The fourth Inspector O mystery set in North Korea. Now retired Inspector O is dragged off his mountain where he's been making wooden toys. Secret reunification meetings are taking place between North and South Korea. His superior's want O to investigate a murder in Macau which may have been committed by a man designated the new leader of a united Korea. In Macau he must figure out what's going on and deal with the Chinese and the North and South Koreans who have interests in a possible reunification or not. Enigmatic, quirky and entertaining. — Sarah Knight
The mysterious Inspector O is once again drawn into a web of concessions and cover-ups in the newest mystery from critically acclaimed author James Church.
Autumn brings unwelcome news to Inspector O: wrenched from retirement, he has been ordered to Pyongyang for an assignment. The two Koreas are now cooperating--very quietly--to maintain stability in the North. Stability requires compromise; stability requires peace; stability requires that O investigate a crime of passion committed by the young man who has been selected as the best leader of a transition government.
O is instructed to make sure the case goes away. Then he learns that several groups—remnants of the old regime, foreign powers, rival gangs—all want a piece of the action, and all make clear that if O values his life, he will not get in their way. O isn't sure where his loyalties lie, and he doesn't have much time to figure out whether ‘tis better to be noble or be dead.
Once again, James Church's spare, lyrical writing illuminates an unfamiliar landscape of whispers and shadows, a place few outsiders have ever experienced. The Man with the Baltic Stare is a chilling, atmospheric noir—a fascinating response to the works of Martin Cruz Smith and John Le Carre.
"Inspector O is a complex, nuanced figure who understands that the regime he serves is corrupt, brutal and mendacious, but he remains loyal.... I think many North Korean officials today are an echo of the conflicted nationalist Inspector O." —The New York Times
“The central character is a Pyongyang police officer, the likeable Inspector O, who knows that in North Korea mysteries are never solved, just absorbed into larger mysteries…. Mr. Church keeps his own counsel, so it is not known how he comes by his information, but the scenic details and atmospherics suggest more than a passing acquaintance with the realities of life in North Korea.” —The Economist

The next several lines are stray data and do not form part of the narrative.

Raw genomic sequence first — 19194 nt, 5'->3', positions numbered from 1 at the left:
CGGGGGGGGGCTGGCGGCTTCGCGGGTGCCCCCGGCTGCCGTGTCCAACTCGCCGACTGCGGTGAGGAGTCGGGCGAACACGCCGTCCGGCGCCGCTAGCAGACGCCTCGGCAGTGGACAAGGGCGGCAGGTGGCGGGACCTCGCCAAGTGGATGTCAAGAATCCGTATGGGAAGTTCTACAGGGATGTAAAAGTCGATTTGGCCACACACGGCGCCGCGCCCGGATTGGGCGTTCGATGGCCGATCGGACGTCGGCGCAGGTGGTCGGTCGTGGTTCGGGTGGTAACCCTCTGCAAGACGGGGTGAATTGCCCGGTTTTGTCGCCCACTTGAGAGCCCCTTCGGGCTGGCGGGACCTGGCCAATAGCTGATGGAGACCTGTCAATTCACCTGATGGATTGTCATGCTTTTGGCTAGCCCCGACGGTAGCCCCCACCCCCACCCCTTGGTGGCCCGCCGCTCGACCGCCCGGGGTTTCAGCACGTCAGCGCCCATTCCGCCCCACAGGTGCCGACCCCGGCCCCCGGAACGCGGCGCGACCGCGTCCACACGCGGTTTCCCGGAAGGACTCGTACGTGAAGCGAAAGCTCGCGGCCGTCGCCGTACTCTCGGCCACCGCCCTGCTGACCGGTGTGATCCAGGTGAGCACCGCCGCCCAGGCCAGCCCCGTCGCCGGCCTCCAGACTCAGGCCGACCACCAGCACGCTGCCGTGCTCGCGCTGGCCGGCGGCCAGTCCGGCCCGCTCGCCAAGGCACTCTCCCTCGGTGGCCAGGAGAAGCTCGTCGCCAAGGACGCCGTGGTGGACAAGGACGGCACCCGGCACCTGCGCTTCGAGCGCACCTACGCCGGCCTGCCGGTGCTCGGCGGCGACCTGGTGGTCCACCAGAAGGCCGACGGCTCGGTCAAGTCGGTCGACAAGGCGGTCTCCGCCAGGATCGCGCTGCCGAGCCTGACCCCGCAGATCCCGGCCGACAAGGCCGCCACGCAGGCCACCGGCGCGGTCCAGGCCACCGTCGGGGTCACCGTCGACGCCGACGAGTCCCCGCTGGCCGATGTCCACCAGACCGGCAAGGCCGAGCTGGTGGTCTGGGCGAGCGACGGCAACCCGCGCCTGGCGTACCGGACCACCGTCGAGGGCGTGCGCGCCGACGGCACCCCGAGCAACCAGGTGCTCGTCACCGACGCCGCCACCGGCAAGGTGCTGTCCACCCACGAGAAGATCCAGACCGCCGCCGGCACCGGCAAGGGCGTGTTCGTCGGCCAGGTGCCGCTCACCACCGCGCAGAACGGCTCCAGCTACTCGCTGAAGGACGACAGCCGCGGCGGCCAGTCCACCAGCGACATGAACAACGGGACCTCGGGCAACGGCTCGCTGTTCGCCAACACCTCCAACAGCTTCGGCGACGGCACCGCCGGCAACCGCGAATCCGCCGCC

“Each Inspector O novel is a strange new trip through the looking glass, and this one is every bit as praiseworthy as its predecessors.” —Booklist, starred review
“Church once again shows an extraordinary ability to bring that enigmatic country to life, a feat made even more impressive by the wholly plausible near-future setting. Satisfied readers will hail Church as the equal of le Carré.” —Publishers Weekly, starred review
“In literary retirement, [Church] employs the accumulated intelligence to get inside ‘enemy’ skin—using the character of Inspector O to show the spectrum of emotions, ideals and historical sensibilities through which a jaded yet ultimately loyal North Korean apparatchik might make sense of his country’s plight.” —Wall Street Journal
“The Man With The Baltic Stare is a spy thriller supreme…Church steers a suspenseful route of elegant twists and hairpin turns.” —Dayton Daily News
“While publishers comb the fjords for the next Stieg Larsson, readers devoted to bleak international noir would do better to turn their attention from Northern Europe to Asia. North Korea, to be exact. The hero of The Man With the Baltic Stare, the fourth and perhaps last in a series of excellent crime novels following Inspector O, might not know how to use the cell phone he sometimes has to carry. But like Larsson's heroine, a petite Asperger-ish libertarian in the land of large blondes and big government, the self-contained Inspector O bucks the stereotypes that we associate with his country.” —Slate.com
“A suspenseful plot.” —AolNews.com
“The secretive world comes alive in Church's ‘Inspector O' series of novels in descriptive prose so accurate that experts who have seen North Korea from the inside say the books should be required reading for diplomats, military leaders and others seeking an understanding of the social and political fabric of the ‘Hermit Kingdom'.” —Stars and Stripes